It would be funny if it weren’t true, but a publication of yet another cartoon depicting the prophet Muhammad in a mocking manner is stirring international protest. This time it’s a cartoon from a French satirical magazine Charlie Hebdo. Here’s the NY Time story on it: French Magazine Runs Cartoons That Mock Muhammad.
The cartoon (on the cover) shown on the left has a Muslim man and an Orthodox Jew saying: “You must not mock us!”
I have grown increasingly aware of the fear that many people in the media have of showing such cartoons. I personally think that the cartoons are distasteful and their importance lies solely in the violent protests they arouse.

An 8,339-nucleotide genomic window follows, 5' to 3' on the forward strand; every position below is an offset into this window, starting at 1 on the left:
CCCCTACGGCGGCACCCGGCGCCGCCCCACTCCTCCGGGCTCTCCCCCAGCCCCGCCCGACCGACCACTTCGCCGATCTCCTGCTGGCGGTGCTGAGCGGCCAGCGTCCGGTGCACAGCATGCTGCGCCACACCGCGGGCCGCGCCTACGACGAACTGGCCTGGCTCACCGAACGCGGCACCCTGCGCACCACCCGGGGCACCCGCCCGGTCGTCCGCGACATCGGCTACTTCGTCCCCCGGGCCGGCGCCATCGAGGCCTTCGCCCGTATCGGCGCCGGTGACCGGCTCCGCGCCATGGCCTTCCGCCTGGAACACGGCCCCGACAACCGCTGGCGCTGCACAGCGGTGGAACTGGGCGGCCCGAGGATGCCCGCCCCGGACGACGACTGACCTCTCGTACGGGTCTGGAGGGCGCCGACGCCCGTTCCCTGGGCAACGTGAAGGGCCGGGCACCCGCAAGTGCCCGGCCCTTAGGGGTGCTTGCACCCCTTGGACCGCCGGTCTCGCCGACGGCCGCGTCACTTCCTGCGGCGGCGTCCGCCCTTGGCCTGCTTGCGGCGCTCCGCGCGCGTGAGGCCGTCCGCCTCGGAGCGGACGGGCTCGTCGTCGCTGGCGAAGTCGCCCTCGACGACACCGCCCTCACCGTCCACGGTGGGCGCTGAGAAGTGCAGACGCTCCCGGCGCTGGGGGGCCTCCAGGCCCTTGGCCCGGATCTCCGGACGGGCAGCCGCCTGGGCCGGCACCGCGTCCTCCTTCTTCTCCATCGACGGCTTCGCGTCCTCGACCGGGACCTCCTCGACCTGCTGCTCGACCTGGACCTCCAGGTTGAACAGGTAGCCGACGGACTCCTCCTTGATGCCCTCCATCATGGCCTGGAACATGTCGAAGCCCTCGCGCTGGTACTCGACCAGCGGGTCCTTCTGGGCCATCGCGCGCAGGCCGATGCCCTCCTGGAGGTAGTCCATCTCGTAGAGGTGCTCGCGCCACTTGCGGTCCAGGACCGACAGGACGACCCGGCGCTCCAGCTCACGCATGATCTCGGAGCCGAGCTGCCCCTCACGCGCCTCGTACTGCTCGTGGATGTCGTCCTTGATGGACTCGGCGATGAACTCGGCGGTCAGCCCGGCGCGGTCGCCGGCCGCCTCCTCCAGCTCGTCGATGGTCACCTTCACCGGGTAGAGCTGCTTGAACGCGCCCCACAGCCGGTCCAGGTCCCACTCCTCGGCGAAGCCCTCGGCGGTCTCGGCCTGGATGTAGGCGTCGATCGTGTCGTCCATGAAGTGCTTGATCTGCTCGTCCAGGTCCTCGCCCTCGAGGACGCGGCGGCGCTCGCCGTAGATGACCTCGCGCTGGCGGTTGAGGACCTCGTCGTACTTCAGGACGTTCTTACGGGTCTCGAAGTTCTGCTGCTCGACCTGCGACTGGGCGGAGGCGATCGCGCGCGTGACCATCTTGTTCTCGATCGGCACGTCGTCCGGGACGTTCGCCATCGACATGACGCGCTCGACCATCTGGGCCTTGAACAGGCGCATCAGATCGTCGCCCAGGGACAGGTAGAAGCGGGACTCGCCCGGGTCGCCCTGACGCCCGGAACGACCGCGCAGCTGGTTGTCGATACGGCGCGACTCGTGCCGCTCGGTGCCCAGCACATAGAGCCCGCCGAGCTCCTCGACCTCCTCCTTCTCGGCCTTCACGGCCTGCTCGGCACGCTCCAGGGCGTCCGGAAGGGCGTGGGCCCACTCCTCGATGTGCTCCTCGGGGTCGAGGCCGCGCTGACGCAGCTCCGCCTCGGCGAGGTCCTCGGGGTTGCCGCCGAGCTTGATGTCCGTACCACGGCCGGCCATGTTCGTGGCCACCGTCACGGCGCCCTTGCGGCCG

I think this has to be used as an opportunity to say again, over and over, Evelyn Hall’s eloquent description of the principle of freedom of speech: “I disapprove of what you say, but I will defend to the death your right to say it.”
As the following debate states: “Free speech is the grievance procedure of the democratic process”.
Freedom of speech is arguably the most fundamental right on which civilized society can evolve, improve, and flourish. But it’s not just the legal declaration of the right that’s important. What’s most important is that we, as Americans, must stand behind this principle in the face of violent opposition.
So, don’t draw Muhammad, but speak up in defense of the right of any individual or publication to do so. If any freedom is worth fighting for, this one is at the top of the list.
Fortunately, freedom of expression has the world’s most brilliant writers and thinkers behind it. Here’s an example from 2006 with Christopher Hitchens: